Dutch Cabinet supports raising state pension age to 66
NETHERLANDS - The Dutch Cabinet has endorsed the proposal of social affairs minister Henk Kamp to raise the official retirement age for the state pension AOW from 65 to 66 in 2020.
The bill that will be submitted to parliament also provides for a parallel adjustment of the tax facilitation for second-pillar pensions.
In addition, the Cabinet wants to increase the period during which a full pension can be accrued from 35 years to 40 through a decrease of the yearly accrual percentage by 0.25%.
As of 2013, workers in final salary schemes will accrue no more than 1.75% a year for their future pension, while employees in average salary arrangements will build up a maximum of 2% a year.
According to the government, raising the AOW age is necessary, as the current ratio of four workers for each pensioner is expected to halve to two workers for each pensioner by 2040.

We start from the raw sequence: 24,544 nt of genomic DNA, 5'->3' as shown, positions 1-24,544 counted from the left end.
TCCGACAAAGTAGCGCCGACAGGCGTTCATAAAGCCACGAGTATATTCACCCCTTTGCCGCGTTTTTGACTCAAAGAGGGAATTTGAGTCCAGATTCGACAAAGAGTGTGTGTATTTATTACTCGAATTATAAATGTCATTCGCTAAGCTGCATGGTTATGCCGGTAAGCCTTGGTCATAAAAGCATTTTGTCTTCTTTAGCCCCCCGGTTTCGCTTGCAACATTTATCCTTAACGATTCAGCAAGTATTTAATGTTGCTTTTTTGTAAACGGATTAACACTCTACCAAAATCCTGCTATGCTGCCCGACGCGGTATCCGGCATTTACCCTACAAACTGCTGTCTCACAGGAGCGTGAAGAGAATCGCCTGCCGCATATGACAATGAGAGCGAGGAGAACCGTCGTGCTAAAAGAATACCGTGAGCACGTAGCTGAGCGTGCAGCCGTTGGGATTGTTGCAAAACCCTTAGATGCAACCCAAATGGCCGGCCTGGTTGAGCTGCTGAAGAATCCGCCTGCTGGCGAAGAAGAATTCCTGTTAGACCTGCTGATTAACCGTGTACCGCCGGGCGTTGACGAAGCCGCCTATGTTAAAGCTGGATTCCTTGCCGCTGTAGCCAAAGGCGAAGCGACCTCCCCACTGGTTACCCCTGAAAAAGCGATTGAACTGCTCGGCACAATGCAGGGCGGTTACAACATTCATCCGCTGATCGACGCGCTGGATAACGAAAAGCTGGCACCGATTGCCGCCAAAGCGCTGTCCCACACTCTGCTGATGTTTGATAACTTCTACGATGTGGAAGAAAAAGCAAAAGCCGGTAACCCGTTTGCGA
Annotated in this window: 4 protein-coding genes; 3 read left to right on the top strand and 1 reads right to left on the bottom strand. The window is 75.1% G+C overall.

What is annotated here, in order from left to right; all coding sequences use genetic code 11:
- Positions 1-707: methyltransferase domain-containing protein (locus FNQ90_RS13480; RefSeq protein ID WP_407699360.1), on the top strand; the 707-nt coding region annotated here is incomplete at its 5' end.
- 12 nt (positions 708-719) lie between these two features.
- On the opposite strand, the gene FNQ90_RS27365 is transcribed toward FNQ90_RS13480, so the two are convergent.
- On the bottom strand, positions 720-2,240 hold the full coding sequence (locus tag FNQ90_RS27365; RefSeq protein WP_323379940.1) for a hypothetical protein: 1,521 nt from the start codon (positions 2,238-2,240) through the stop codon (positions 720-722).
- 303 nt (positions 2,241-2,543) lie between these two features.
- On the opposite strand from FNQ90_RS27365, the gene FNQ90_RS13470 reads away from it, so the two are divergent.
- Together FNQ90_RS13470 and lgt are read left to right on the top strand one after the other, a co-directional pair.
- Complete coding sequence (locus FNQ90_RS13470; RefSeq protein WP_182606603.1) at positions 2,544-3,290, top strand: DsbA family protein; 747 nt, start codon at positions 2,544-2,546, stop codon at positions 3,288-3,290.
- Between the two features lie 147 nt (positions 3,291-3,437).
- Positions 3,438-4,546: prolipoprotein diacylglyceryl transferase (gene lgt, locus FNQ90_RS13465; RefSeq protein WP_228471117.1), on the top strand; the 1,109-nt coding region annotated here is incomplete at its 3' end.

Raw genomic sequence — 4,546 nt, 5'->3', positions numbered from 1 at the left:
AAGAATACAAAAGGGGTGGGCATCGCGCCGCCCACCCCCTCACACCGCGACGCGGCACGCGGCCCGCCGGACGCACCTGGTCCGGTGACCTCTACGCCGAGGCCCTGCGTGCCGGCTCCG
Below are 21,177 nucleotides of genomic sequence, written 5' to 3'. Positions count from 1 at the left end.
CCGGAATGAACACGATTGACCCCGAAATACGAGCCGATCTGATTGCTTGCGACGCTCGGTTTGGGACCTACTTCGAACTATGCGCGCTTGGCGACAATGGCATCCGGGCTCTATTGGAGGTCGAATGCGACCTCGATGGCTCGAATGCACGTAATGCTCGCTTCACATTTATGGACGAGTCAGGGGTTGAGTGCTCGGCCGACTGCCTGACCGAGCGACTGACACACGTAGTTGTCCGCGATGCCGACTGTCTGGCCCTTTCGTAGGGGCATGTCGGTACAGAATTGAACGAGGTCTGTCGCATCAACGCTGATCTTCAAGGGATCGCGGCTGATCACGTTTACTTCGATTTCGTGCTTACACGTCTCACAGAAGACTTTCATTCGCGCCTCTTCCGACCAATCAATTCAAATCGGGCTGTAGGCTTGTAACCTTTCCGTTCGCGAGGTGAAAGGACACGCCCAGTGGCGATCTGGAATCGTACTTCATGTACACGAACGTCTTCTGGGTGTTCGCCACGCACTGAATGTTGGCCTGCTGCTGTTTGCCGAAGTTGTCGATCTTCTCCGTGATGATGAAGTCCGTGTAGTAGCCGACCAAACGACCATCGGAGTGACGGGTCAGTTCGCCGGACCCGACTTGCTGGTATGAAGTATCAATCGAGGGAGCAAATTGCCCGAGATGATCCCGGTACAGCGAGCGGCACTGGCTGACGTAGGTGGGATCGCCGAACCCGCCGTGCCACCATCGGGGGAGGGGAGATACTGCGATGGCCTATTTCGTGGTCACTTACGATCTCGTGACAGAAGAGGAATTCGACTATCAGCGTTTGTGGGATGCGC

During the same period, the costs of the AOW are expected to grow from €30bn to €50bn a year, according to the government.
But FNV, the largest union federation, said Kamp's proposal was not enough.
Chairwoman Agnes Jongerius said: "We support a flexible AOW that allows workers to retire when they want. Moreover, we want the AOW benefits to be raised, and following the salary index."
According to the FNV, a decrease of the accrual percentage is not sensible, as it will "decrease the pension target by 13%".
The social partners of employers and employees are still negotiating a final Pension Agreement.
Jongerius said she expected the minister to stick to his earlier promise to adjust his bill when the social partners had worked out a new pension contract.
Meanwhile, the pension supervisor De Nederlandsche Bank (DNB) has appointed Erik Van Houwelingen as administrator at the occupation pension fund for dentists and dentist-specialists SPT, after its occupational pension association sacked the scheme's board.
Van Houwelingen - a member of the executive board at Aegon Netherlands - will replace the scheme's board for six months, the DNB said.